Exxon Mobil Corp. shareholders backed a proposal calling for more environmental disclosures, signaling the company needs to improve its climate reporting even after activist investor Engine No. 1’s victory last year.
Some 52 per cent of shareholders voted in favour of releasing an audited report assessing how the International Energy Agency’s plan to reach net-zero global emissions by 2050 would affect Exxon’s financial statements, the Irving, Texas-based company said at its annual meeting Wednesday. Voting on all other proposals went in accordance with the board’s recommendations. Last year, the same proposal fell just short of a majority, with 49.4 per cent in favour.
“You have not quantified the impairment of existing assets, the remaining lives of assets, the effects on liabilities nor the change in capital expenditure that would be required under this scenario,” John Geissinger, chief investment officer of Christian Brothers Investment Services, which submitted the proposal, said at the virtual meeting. BP plc, Shell Plc, ConocoPhillips and others have disclosed such data, he said.
Votes on climate proposals have mostly gone in line with company recommendations in Big Oil’s proxy season this year, with investors applauding the industry’s efforts to address environmental concerns in recent years and ability to profit from high oil and gas prices around the world. Chevron Corp. shareholders on Wednesday rejected a similar proposal to the one that passed at Exxon.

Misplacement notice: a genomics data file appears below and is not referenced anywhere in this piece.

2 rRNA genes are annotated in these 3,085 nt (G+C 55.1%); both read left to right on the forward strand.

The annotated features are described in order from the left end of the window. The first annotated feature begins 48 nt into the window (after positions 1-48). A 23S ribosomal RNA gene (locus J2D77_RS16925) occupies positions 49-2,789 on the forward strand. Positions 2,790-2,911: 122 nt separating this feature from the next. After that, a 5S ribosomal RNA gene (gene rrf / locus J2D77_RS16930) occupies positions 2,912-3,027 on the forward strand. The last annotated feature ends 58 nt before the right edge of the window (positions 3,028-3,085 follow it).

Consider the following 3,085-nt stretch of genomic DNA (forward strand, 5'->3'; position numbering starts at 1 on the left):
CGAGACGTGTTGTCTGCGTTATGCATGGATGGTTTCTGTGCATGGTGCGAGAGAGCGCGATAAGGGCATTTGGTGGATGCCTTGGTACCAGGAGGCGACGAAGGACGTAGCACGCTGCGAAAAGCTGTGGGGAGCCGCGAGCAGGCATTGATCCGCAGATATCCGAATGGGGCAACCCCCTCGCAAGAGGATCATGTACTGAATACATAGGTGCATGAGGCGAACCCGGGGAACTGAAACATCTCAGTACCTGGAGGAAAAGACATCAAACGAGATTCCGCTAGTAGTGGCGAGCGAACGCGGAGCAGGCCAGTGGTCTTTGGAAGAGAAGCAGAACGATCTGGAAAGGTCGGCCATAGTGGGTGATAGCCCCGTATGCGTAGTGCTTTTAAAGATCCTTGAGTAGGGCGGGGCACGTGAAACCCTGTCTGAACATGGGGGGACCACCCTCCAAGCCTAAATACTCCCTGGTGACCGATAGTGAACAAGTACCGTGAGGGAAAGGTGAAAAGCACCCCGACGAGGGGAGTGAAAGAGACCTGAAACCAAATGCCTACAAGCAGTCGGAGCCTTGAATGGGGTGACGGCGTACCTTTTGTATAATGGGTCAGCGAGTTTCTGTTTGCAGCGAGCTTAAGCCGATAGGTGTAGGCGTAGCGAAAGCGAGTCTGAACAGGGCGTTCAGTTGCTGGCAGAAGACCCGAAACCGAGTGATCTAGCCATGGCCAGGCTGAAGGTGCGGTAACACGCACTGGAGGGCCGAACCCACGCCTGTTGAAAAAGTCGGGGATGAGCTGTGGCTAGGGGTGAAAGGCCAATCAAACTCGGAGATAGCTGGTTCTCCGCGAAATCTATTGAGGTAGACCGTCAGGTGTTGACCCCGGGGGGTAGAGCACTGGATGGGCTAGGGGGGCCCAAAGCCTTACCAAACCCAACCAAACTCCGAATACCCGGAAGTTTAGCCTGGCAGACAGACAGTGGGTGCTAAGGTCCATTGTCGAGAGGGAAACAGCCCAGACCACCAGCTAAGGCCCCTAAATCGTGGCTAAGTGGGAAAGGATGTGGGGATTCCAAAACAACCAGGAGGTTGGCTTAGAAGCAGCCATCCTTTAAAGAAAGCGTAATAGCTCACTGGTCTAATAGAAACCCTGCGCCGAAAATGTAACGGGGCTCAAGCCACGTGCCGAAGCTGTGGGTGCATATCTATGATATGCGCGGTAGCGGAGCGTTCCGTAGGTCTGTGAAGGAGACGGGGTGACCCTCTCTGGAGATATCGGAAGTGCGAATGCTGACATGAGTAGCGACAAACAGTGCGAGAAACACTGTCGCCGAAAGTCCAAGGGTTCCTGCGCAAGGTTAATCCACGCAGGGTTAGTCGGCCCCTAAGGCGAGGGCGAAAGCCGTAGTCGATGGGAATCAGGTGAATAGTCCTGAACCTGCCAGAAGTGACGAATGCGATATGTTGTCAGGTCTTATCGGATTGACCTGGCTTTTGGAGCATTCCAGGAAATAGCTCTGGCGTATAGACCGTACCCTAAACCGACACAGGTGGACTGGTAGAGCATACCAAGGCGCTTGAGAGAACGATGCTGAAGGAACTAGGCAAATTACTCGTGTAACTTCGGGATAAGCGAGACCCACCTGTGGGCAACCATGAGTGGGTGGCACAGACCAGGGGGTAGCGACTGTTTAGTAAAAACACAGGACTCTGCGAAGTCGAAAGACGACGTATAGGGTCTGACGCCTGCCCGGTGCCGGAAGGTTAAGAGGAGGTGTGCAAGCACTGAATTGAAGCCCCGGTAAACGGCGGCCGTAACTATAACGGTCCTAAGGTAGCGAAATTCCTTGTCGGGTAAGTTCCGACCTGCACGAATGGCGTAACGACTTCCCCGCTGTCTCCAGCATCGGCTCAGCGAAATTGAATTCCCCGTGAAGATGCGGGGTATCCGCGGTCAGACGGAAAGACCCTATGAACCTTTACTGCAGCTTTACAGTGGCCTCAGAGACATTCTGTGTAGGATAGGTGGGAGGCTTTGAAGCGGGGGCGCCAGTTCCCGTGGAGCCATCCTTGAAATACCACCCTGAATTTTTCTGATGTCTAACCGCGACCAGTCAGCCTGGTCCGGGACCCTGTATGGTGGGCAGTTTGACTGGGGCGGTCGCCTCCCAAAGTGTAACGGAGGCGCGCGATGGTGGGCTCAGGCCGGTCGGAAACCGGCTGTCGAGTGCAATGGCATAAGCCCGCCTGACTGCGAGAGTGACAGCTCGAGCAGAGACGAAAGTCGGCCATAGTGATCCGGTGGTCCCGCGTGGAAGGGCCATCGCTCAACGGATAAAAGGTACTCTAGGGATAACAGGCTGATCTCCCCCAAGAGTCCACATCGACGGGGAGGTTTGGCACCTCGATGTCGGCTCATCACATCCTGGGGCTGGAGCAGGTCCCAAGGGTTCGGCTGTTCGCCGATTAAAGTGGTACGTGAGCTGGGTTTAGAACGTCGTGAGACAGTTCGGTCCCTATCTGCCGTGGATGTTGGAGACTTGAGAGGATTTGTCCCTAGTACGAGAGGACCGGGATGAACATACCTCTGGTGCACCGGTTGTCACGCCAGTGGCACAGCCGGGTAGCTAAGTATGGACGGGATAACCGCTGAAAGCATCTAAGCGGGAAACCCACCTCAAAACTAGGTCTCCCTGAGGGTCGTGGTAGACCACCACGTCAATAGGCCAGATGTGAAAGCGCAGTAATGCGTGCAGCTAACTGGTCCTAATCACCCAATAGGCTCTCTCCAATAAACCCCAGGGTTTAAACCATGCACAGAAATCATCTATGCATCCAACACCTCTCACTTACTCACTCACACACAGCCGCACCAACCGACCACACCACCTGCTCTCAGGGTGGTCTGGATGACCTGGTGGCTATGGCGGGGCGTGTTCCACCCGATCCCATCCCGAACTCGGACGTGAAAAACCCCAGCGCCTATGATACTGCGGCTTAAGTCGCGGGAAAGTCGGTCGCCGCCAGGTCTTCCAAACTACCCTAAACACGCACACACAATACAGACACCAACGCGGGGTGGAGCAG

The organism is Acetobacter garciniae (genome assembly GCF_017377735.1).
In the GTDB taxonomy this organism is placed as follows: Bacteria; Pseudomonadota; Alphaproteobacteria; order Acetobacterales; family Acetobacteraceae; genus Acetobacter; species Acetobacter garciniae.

Exxon’s climate strategy is focused on reducing emissions from its own operations, with a net zero goal for 2050, and on making products such as lightweight plastics that help customers cut their own emissions, chief executive officer Darren Woods said at the meeting. Exxon is building “optionality” and “flexibility” to respond to however the energy transition may play out, he said.
“If the energy transition happens faster than projected, we can allocate additional resources to our low carbon solutions business, he said. “If it happens more slowly, we can sustain investments in our traditional businesses.”
Unlike peers such as Shell and BP, Exxon continues to reject emissions targets that include Scope 3, or customer emissions, which make up the bulk of pollution from fossil fuels. Shareholders rejected a proposal by Dutch investor Follow This that would have reduced such emissions in line with the Paris Agreement, with 28.1 per cent voting in favour.
“We’re concerned that a target on Scope 3 emissions for individual companies could actually have the opposite effect” on pollution, Woods said. Exxon’s Scope 3 emissions would increase if it boosted natural gas production, but if that gas production helps reduce the use of dirtier coal, then it would be beneficial for society, he said.
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